Pics of the on-going build here - http://www.flickr.com/photos/phydaux2000/s...57622726090462/ - click on the slideshow icon top right hand side of the screen.

 

Best wishes, and seasons greetings,

 

Ian McP

 

IC gbr 253 and new build "bird on a wire"

post-15958-1261652359_thumb.jpg

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Pics of the on-going build here - http://www.flickr.com/photos/phydaux2000/s...57622726090462/ - click on the slideshow icon top right hand side of the screen.

 

Wow, Ian that is excellent. The shape looks really good. It's amazing that you can do that with plywood.

 

Is that Steve Clark's design? What is the ply thickness if you don't mind?

 

Did it take a lot of goofing around with models to figure out what shape to push it into at each stage?

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Wee- are you using a sandable filler to fair in the shape at the bottom of keel at the point where the hull goes from the plywood all the way across the bottom of the hull vs. the aft end of the plywood keel gap towards the bow? Do the chine's effect on the bottom athwartships curve help alleviate the pressure at that joint that in my model making, at least, always makes a little external bump in the plywood curve flow aft of that point?

 

Paul

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Ian,

 

Keep the post's coming, and good luck with the build. The hull shape sure does look a little familiar (GER-78)! What are your plans for the rig? One sail or two?

 

I'm a little surprised that 18 cm of snow can cause so much trouble it takes about 18" in to do the same here:)

 

Happy Holidays and wishing all a great new year!

 

Best

 

John

USA-244

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Nice pics mcp. It's amazing that the ply will take that shape with such little framing. I don't know much about canoes but the reverse sheer at the mast step looks a little unusual to me.

 

Btw jethrow - I saw you launch the other day at byra. How did the boat go? Got any pics?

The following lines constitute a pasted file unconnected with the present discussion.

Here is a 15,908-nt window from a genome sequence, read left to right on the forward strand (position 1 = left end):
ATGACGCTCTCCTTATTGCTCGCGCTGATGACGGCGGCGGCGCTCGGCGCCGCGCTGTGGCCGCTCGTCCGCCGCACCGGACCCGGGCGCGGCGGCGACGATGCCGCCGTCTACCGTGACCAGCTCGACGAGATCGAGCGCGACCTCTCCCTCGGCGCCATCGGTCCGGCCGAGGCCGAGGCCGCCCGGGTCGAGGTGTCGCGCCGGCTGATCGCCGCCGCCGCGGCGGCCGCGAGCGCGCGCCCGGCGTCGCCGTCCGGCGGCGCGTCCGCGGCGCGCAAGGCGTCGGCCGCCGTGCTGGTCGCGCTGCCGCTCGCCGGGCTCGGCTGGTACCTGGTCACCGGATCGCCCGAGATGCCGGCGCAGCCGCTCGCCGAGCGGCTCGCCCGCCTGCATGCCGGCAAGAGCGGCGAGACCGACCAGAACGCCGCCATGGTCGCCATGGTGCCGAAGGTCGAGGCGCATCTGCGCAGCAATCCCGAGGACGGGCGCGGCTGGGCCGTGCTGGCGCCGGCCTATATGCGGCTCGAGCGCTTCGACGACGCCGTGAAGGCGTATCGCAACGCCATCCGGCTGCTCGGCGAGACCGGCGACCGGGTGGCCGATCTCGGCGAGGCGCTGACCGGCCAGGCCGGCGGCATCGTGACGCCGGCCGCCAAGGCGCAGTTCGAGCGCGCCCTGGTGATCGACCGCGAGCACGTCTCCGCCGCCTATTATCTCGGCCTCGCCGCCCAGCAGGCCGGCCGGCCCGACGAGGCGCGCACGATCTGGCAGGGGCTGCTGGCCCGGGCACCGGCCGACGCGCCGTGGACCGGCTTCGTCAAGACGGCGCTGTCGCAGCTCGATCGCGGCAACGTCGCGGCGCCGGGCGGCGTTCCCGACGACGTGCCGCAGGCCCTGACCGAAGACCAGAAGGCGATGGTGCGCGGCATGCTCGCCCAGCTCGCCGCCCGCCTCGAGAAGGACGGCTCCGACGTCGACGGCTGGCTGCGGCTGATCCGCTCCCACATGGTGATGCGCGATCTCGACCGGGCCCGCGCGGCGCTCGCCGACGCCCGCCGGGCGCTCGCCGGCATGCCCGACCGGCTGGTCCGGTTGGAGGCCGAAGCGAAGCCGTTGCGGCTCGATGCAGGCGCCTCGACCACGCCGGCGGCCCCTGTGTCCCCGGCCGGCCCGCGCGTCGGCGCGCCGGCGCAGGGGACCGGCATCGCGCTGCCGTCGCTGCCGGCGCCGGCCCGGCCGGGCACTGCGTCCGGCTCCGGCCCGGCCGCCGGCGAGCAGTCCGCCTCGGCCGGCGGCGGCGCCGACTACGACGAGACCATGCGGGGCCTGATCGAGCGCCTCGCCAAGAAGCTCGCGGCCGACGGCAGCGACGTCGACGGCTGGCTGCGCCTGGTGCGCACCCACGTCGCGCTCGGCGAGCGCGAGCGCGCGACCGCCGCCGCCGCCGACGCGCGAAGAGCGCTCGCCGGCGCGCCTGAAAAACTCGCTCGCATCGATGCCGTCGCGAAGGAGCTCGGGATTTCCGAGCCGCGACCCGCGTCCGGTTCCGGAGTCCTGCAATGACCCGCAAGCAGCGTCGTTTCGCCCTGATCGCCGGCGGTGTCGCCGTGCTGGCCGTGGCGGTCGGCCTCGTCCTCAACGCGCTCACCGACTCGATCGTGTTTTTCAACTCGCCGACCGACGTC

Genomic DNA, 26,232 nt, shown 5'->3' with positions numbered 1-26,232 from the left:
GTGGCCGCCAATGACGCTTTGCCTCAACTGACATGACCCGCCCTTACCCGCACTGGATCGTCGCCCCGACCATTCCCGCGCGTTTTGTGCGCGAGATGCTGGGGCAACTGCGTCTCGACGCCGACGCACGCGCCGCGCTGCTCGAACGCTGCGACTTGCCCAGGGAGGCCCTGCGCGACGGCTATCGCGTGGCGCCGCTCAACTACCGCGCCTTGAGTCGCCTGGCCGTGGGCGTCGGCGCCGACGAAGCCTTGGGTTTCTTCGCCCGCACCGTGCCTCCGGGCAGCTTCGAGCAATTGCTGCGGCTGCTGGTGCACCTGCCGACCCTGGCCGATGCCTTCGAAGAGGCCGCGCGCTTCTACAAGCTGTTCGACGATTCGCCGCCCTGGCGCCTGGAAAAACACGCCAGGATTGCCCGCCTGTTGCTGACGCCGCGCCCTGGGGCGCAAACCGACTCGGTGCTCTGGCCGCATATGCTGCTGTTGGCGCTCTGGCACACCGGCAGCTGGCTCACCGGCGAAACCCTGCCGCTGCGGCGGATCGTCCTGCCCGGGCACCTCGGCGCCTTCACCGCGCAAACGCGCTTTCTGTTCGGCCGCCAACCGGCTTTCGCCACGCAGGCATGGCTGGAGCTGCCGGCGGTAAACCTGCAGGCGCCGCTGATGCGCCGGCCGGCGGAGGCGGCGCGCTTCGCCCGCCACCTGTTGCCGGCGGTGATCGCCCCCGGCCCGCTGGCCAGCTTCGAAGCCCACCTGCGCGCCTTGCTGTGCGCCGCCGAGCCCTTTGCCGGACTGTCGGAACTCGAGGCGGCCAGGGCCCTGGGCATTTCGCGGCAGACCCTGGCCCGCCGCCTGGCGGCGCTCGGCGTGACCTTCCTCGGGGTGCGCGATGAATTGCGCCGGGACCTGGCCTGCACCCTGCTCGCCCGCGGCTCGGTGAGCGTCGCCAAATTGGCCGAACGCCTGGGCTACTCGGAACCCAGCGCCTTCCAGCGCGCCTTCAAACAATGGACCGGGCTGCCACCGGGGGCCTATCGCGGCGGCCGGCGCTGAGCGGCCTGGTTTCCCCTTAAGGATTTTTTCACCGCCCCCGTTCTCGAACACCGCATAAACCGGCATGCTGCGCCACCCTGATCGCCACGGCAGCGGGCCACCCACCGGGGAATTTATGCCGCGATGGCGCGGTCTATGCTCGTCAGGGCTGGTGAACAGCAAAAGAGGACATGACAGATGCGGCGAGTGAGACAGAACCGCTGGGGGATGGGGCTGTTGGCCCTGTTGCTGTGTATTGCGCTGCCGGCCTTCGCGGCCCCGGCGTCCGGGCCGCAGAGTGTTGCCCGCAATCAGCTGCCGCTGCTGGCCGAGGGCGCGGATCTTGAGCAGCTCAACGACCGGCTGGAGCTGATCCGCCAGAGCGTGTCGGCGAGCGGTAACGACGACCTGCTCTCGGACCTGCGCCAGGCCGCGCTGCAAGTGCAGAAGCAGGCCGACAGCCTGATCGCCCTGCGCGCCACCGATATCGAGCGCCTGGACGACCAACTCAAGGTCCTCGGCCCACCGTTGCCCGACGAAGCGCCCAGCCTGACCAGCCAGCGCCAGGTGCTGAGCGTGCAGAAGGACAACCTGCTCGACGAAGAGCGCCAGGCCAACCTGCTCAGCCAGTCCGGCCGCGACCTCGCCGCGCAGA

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Hi Munter

 

Yeah, it's a steep learning curve. I've been neglecting the blog a bit but the sailing is a hoot so far. Feel free to come up and say G'day if you're around...

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Wee- are you using a sandable filler to fair in the shape at the bottom of keel at the point where the hull goes from the plywood all the way across the bottom of the hull vs. the aft end of the plywood keel gap towards the bow? Do the chine's effect on the bottom athwartships curve help alleviate the pressure at that joint that in my model making, at least, always makes a little external bump in the plywood curve flow aft of that point?

 

Paul

The bump in the keel is avoidable if you are careful and do two important things:

1. End the keel dart with a knife cut, then a saw cut then the curved edges coing in tangentially. I find it very important to make the transition from curve to curved V as subtle as possible. (I see that Ian has ended his dart with a round hole which will minimise splitting, but from my experience it could potentially agravate the bump problem.)

2. Spread the topsides in this area as wide as possible before doing the carbon seams so that the aft end of the seam is effectively flat, and transitions into any V as smoothly as possible. To get the sides wide enough you